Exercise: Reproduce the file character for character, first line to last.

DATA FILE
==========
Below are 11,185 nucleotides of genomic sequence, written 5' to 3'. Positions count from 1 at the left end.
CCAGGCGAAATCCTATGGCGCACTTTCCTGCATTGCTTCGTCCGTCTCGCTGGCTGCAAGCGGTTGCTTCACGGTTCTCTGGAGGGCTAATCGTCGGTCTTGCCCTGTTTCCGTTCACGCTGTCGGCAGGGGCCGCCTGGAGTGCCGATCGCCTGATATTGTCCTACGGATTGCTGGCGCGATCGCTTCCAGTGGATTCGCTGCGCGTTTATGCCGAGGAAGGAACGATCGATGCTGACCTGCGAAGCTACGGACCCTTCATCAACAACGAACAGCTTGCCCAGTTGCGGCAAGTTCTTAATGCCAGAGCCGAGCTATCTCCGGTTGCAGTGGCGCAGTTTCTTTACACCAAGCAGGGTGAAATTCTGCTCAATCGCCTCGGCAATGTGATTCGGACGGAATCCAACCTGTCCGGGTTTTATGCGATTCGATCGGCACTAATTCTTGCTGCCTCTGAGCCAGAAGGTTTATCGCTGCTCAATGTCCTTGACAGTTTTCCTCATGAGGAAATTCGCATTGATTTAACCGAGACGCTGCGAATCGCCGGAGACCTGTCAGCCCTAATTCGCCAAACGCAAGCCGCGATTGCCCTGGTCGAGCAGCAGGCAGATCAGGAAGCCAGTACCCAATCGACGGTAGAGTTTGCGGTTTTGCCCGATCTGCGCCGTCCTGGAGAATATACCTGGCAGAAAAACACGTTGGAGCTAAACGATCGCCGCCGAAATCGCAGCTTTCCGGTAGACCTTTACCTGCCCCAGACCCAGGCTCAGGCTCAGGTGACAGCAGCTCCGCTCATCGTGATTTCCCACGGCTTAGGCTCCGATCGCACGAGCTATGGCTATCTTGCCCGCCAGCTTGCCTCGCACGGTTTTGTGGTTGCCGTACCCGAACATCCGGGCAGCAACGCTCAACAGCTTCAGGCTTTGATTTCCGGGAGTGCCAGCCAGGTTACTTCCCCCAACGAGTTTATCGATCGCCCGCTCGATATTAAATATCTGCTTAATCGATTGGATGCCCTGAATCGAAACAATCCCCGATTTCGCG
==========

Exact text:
Below are 11,185 nucleotides of genomic sequence, written 5' to 3'. Positions count from 1 at the left end.
CCAGGCGAAATCCTATGGCGCACTTTCCTGCATTGCTTCGTCCGTCTCGCTGGCTGCAAGCGGTTGCTTCACGGTTCTCTGGAGGGCTAATCGTCGGTCTTGCCCTGTTTCCGTTCACGCTGTCGGCAGGGGCCGCCTGGAGTGCCGATCGCCTGATATTGTCCTACGGATTGCTGGCGCGATCGCTTCCAGTGGATTCGCTGCGCGTTTATGCCGAGGAAGGAACGATCGATGCTGACCTGCGAAGCTACGGACCCTTCATCAACAACGAACAGCTTGCCCAGTTGCGGCAAGTTCTTAATGCCAGAGCCGAGCTATCTCCGGTTGCAGTGGCGCAGTTTCTTTACACCAAGCAGGGTGAAATTCTGCTCAATCGCCTCGGCAATGTGATTCGGACGGAATCCAACCTGTCCGGGTTTTATGCGATTCGATCGGCACTAATTCTTGCTGCCTCTGAGCCAGAAGGTTTATCGCTGCTCAATGTCCTTGACAGTTTTCCTCATGAGGAAATTCGCATTGATTTAACCGAGACGCTGCGAATCGCCGGAGACCTGTCAGCCCTAATTCGCCAAACGCAAGCCGCGATTGCCCTGGTCGAGCAGCAGGCAGATCAGGAAGCCAGTACCCAATCGACGGTAGAGTTTGCGGTTTTGCCCGATCTGCGCCGTCCTGGAGAATATACCTGGCAGAAAAACACGTTGGAGCTAAACGATCGCCGCCGAAATCGCAGCTTTCCGGTAGACCTTTACCTGCCCCAGACCCAGGCTCAGGCTCAGGTGACAGCAGCTCCGCTCATCGTGATTTCCCACGGCTTAGGCTCCGATCGCACGAGCTATGGCTATCTTGCCCGCCAGCTTGCCTCGCACGGTTTTGTGGTTGCCGTACCCGAACATCCGGGCAGCAACGCTCAACAGCTTCAGGCTTTGATTTCCGGGAGTGCCAGCCAGGTTACTTCCCCCAACGAGTTTATCGATCGCCCGCTCGATATTAAATATCTGCTTAATCGATTGGATGCCCTGAATCGAAACAATCCCCGATTTCGCG